Brisbane's Virtual Reality - with Lex Van Cooten

Virtual Reality as it is today has been around for a few years now. It’s always spoken about as the next big thing, but when is ‘next’? VR still hasn’t broken into the mainstream market despite the amount of money being injected into the industry, so we asked Lex Van Cooten from the Brisbane VR Club some questions to clarify what’s happening in the VR space.


Brisbane Byte: As the VR industry stands right now, would you recommend any interested
people to get a VR headset? If so, which one?

Brisbane VR Club: This depends of the persons budget and purpose for what they are wanting
to use the headset for. If the person is looking for the best gaming experience there is either the Oculus Rift or HTC Vive.

Although the Rift has had a huge price cut the cost of their quality games tend to be higher. There is also less of a selection compared to the HTC Vive. The Rift is a lighter headset with less cables which is certainly a plus. If you are wanting to have some fun in VR I would recommend the Rift.

If you are serious about VR and want to use the most play space possible I recommend the Vive which has much larger tracking area and tracking stability. Your garage is a great place to
setup the Vive.


BB: With the Rift’s price drop, do you think Oculus is trying to reignite the market or are they just clearing stock for whatever comes next?

BVRC: I would say both, however Facebook understands the massive benefits of having a huge user base (all of their social platforms are built with this in mind). They have fallen behind HTC Vive in popularity within the gaming community but if they become the number one used headset in the market they would be able to win on the sheer numbers on their platform (prices of games/content will drop and they will continue to block use of headsets by competitors).


BB: What applications of VR are we already seeing in real life?

BVRC: Right now there are a lot of VR experiences used within training applications. One great example is for firefighting, where users wear heat simulating jackets and use a physical fire hose tracked in VR to fight virtual fires.


BB: One problem with VR is how much it cuts you off from the outside world while using it. With that in mind, do you think VR is here to stay or will AR surpass it?

BVRC: Both will exist in combination. A VR experience is much more powerful than an AR experience in my opinion (as it takes you to a completely different world and is not limited by real world physics) however due to everyone having a mobile phone, which is great hardware to consume AR experiences though, we will see AR enter mass adoption quicker than VR. Both will stay.


BB: Do you have any theories about how to get past the motion sickness issue and moving in VR in general?

BVRC: Having a ‘virtual nose’ simulated within your VR experience is one technique which can reduce motion sickness. Another is to have some form of mobile transport, such as a hoverboard, in the game to move around larger virtual spaces while still giving the human brain a reason why it feels like it is moving. Unfortunately, there will always be some who are so sensitive to motion sickness that they will not be able to be an early adopter of VR technology.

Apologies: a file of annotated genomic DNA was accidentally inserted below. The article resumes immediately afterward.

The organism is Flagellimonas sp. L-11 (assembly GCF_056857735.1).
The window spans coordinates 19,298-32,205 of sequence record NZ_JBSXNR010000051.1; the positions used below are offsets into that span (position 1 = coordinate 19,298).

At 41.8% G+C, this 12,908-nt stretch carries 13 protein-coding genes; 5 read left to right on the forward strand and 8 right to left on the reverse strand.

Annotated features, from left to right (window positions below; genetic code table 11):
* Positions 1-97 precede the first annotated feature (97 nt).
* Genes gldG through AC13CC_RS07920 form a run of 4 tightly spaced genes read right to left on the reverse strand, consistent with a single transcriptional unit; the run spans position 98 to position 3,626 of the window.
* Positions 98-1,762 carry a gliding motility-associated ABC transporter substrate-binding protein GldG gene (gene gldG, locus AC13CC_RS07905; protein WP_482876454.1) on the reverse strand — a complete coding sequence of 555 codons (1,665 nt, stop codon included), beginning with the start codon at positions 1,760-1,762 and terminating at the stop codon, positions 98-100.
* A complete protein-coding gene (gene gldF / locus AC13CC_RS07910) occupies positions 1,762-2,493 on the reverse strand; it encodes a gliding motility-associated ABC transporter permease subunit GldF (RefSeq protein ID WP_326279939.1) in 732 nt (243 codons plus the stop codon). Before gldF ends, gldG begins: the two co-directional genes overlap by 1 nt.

BB: It seems like the content might not be there yet to entertain the average consumer for more than a month or two. Which game or software would you most recommend people try out in VR?

BVRC: I recommend downloading the Oculus store and Steam and filtering through the virtual reality games, watching trailers of the top games and determining which ecosystem you would prefer to be a part of. You will see that there is a massive amount of content of Steam however the quality just isn’t that great. Oculus has less content by due to Facebook funding developers to build exclusive games the quality and length of their games are up there at AAA Level.


BB: One problem with VR is how much it cuts you off from the outside world while using it. With that in mind, do you think VR is here to stay or will AR surpass it?

BVRC: Both will exist in combination. A VR experience is much more powerful than an AR experience in my opinion (as it takes you to a completely different world and is not limited by real world physics) however due to everyone having a mobile phone, which is great hardware to consume AR experiences though, we will see AR enter mass adoption quicker than VR. Both will stay.


BB: Where’s the best place in Brisbane for people to try VR?

BVRC: There is a monthly meetup that I am involved in at the Brisbane Powerhouse. The event happens once a month, with the next one happening on the 29th of August, starting at 6pm. There is always a VR headset or two setup for anyone to try out the latest VR experiences available, and a talk from a local developer/company on a VR/AR experience they have developed. It is a free event and suitable for all ages.


This was first published in the August 2017 issue of Brisbane Byte magazine. Subscribe below to get future issues delivered straight to your inbox.